Thus, the possibility of it recognising an ongoing war between two nations as an “exceptional circumstance” to adopt a waiver for permitting wheat exports from public stocks is profoundly remote.

~Source The Hindu

Syllabus GS II Important International institutions, agencies and fora- their structure, mandate.

Discuss India’s involvement in the International North South Transport Corridor(INSTC’s) and also explain India’s Non-alignment to multi alignment stature.

The journey signalled the launch of the International North South Transport Corridor (INSTC), a 7,200-km multi-modal transport corridor that combines road, rail and maritime routes connecting Russia and India via central Asia and Iran. The corridor is expected to consolidate the emerging Eurasian Free Trade Area.

India’s Involvement in INSTC’s:

  • The INSTC’s launch provides missing pieces of the puzzle about India’s refusal to condemn Russia’s invasion of Ukraine.
  • India’s decision had then been explained in terms of its military reliance on Russia, its aim to keep open alternative supplies of precious oil and gas, and a legacy of its non-alignment.
  • India’s brewing investment in transcontinental infrastructure, signalled by its involvement in the INSTC alongside Russia and Iran, both of which are subject to sanctions by Western governments.
  • The legal framework for the INSTC is provided by a trilateral agreement signed by India, Iran and Russia at the Euro-Asian Conference on Transport in 2000.
  • Kazakhstan, Belarus, Oman, Tajikistan, Azerbaijan, Armenia and Syria have signed instruments of accession to become members of the INSTC.
  • The INSTC is expected to reduce freight costs by 30% and journey time by 40% in comparison with the conventional deep sea route via the Suez Canal.
  • The need for an alternative route was deeply felt last year, when the Ever Given container ship was stuck in the Suez, halting maritime traffic between the Mediterranean Sea and the Red Sea.
  • India’s investment in the INSTC is exemplified by its involvement in Iran’s Chabahar port and the construction of a 500-km Chabahar-Zahedan railway line.
  • This infrastructure will allow India access to Afghanistan and central Asia, a prospect strengthened by the Taliban government’s support for the project.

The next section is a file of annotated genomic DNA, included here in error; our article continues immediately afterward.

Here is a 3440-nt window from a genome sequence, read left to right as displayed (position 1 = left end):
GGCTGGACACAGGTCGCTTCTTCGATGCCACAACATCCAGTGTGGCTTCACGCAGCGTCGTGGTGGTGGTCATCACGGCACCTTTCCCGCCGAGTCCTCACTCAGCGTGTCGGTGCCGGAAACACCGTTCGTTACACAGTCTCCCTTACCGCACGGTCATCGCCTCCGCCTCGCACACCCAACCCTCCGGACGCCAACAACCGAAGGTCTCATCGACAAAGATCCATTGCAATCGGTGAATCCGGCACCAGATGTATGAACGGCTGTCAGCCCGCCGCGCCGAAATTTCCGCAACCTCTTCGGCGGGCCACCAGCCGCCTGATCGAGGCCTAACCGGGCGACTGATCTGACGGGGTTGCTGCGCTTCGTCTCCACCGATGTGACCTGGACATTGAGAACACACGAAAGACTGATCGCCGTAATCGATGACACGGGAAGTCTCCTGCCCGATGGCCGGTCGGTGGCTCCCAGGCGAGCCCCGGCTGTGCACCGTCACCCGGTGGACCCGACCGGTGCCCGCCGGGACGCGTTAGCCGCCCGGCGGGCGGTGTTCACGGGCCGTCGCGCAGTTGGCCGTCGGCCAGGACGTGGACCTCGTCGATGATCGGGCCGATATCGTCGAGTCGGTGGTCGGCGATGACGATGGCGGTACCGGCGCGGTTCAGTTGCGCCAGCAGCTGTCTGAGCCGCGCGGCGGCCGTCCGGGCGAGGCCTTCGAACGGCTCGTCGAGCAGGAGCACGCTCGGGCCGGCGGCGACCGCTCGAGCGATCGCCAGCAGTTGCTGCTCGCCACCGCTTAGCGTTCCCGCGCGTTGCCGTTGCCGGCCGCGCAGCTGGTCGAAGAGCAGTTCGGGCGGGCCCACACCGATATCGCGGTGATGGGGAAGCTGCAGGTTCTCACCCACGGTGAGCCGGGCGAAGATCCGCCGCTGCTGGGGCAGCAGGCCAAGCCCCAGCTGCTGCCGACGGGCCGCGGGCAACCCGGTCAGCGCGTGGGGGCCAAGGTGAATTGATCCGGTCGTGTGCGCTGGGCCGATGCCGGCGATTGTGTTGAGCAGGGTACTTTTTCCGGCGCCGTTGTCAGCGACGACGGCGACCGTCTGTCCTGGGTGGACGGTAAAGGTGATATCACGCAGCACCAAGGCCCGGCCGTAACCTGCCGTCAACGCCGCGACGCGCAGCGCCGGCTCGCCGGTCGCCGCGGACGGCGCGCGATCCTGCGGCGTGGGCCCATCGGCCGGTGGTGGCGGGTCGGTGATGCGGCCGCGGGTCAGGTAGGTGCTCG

• The India Ports Global Limited, a joint venture between the Jawaharlal Nehru Port Trust and Kandla Port Trust, will develop the port along with Iran’s Aria Banader.
  • IRCON International will contribute to constructing the railway line. A special economic zone around Chabahar will offer Indian companies the opportunity to set up a range of industries.
  • The INSTC provides an opportunity for the internationalisation of India’s infrastructural state, with state-run businesses taking the lead and paving the way for private companies.

Non-alignment to multi-alignment

  • India can now bypass Pakistan to access Afghanistan, central Asia and beyond.
  • The INSTC can shape a north-south transport corridor that can complement the east-west axis of the China-led Belt and Road Initiative (BRI).
  • The launch of the INSTC was overshadowed by the Quad Summit in which the leaders of the Quad re-emphasised the principles of a free and open Indo-Pacific.
  • The Quad Summit declaration went beyond outlining commitments to freedom, rule of law and territorial integrity to reinforce a central purpose of the collective providing the region with public goods.
  • New initiatives designed to deepen cooperation across the region were announced, which encompassed maritime security, climate change and regional infrastructure.
  • India’s founding role in both the INSTC and the Quad exemplify its departure from non-alignment to multi-alignment.
  • The INSTC offers a platform for India to closely collaborate with Russia, Iran and Central Asian republics.
  • That two of its partners are subject to Western sanctions hasn’t prevented India from collaborating with the U.S., Japan and Australia as part of the Quad to create and safeguard a free and open Indo-Pacific.
  • Indian policymaking in international affairs has often been criticised for its moral indecisiveness, diplomatic reticence and ideological confusion.
  • These critics have failed to observe the subtle shifts in Indian foreign policy from non-alignment to multi-alignment.

The INSTC has received far less media attention than initiatives such as the Quad, the BRI and the New Development Bank. As a transcontinental multi-modal corridor that aims to bring Eurasia closer together, the INSTC is a laudable initiative in its own right. That it helps India consolidate its multi-alignment strategy sweetens the deal.

~Source The hindu